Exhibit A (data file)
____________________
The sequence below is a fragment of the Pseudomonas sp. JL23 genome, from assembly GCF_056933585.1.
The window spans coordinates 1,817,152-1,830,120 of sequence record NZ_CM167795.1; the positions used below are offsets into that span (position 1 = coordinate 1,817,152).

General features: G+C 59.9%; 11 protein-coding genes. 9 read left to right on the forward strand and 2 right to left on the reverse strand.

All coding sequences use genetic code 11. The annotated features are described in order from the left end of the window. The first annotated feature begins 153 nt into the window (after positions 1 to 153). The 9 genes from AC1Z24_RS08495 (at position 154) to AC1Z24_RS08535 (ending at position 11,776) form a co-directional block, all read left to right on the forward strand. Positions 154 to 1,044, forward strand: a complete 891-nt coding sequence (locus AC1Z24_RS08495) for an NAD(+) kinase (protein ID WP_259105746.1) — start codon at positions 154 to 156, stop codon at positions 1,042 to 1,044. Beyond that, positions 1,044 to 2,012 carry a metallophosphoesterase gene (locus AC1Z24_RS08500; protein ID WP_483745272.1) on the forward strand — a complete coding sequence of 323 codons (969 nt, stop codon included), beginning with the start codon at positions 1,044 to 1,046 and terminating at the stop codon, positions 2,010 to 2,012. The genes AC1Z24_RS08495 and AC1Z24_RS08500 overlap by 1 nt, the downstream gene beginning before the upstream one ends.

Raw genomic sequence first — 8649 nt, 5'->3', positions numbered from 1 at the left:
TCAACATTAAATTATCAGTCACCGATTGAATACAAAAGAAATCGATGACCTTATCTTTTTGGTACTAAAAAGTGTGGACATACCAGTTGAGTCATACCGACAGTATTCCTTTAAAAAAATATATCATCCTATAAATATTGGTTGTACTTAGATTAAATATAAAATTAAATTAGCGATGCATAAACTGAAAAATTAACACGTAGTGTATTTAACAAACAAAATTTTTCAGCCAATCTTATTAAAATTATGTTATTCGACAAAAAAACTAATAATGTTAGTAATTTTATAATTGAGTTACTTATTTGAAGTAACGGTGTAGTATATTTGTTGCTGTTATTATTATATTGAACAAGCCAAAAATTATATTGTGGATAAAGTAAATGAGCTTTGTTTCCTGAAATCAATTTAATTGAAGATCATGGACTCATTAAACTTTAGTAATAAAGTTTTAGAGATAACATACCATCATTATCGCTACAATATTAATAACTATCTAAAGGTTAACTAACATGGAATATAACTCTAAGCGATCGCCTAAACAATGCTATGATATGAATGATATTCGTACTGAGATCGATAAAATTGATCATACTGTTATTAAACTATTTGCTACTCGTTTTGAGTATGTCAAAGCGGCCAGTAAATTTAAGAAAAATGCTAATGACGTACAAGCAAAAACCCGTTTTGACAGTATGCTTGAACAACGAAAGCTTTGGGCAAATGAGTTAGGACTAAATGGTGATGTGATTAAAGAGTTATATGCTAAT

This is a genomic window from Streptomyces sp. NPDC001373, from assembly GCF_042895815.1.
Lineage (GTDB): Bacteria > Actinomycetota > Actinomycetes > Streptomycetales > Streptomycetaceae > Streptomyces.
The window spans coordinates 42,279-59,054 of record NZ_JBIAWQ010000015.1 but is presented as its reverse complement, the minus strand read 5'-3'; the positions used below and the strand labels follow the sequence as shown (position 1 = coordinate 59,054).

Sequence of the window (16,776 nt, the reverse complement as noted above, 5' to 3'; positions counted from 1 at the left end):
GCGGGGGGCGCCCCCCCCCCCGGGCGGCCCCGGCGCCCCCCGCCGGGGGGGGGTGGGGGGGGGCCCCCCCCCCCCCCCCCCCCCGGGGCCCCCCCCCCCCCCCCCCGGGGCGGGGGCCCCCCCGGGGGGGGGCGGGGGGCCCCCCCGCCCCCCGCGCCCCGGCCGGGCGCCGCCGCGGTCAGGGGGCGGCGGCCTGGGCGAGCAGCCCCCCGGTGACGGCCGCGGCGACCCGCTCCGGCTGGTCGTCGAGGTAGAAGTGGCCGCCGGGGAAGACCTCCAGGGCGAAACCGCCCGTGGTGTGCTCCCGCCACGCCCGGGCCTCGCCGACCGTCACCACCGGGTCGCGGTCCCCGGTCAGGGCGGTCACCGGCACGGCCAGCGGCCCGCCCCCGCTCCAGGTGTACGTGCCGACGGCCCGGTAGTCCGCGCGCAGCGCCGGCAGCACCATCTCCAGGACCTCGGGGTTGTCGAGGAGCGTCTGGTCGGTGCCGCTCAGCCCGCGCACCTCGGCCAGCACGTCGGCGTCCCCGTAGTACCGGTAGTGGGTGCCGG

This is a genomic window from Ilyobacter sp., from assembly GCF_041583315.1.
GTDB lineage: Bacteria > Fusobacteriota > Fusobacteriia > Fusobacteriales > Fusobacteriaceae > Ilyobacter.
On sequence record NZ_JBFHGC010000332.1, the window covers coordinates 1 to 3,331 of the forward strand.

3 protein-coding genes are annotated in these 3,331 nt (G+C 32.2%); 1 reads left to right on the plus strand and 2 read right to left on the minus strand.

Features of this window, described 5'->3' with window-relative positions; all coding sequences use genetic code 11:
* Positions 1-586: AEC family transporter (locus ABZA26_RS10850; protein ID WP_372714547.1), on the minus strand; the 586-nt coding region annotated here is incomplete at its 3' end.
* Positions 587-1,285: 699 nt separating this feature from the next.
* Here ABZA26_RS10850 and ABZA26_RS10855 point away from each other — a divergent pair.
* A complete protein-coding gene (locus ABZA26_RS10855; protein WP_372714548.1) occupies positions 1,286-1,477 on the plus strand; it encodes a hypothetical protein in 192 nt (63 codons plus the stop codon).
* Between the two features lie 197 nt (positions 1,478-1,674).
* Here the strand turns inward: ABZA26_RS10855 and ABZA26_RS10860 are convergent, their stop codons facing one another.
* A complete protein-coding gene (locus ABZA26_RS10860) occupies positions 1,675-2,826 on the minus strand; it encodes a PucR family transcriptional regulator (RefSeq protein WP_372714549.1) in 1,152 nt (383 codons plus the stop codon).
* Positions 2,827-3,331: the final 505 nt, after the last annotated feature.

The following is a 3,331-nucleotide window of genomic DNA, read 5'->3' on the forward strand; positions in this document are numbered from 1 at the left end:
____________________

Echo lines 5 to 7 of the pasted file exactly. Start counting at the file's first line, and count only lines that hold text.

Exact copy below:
Raw genomic sequence first — 8649 nt, 5'->3', positions numbered from 1 at the left:
TCAACATTAAATTATCAGTCACCGATTGAATACAAAAGAAATCGATGACCTTATCTTTTTGGTACTAAAAAGTGTGGACATACCAGTTGAGTCATACCGACAGTATTCCTTTAAAAAAATATATCATCCTATAAATATTGGTTGTACTTAGATTAAATATAAAATTAAATTAGCGATGCATAAACTGAAAAATTAACACGTAGTGTATTTAACAAACAAAATTTTTCAGCCAATCTTATTAAAATTATGTTATTCGACAAAAAAACTAATAATGTTAGTAATTTTATAATTGAGTTACTTATTTGAAGTAACGGTGTAGTATATTTGTTGCTGTTATTATTATATTGAACAAGCCAAAAATTATATTGTGGATAAAGTAAATGAGCTTTGTTTCCTGAAATCAATTTAATTGAAGATCATGGACTCATTAAACTTTAGTAATAAAGTTTTAGAGATAACATACCATCATTATCGCTACAATATTAATAACTATCTAAAGGTTAACTAACATGGAATATAACTCTAAGCGATCGCCTAAACAATGCTATGATATGAATGATATTCGTACTGAGATCGATAAAATTGATCATACTGTTATTAAACTATTTGCTACTCGTTTTGAGTATGTCAAAGCGGCCAGTAAATTTAAGAAAAATGCTAATGACGTACAAGCAAAAACCCGTTTTGACAGTATGCTTGAACAACGAAAGCTTTGGGCAAATGAGTTAGGACTAAATGGTGATGTGATTAAAGAGTTATATGCTAAT

This is a genomic window from Streptomyces sp. NPDC001373, from assembly GCF_042895815.1.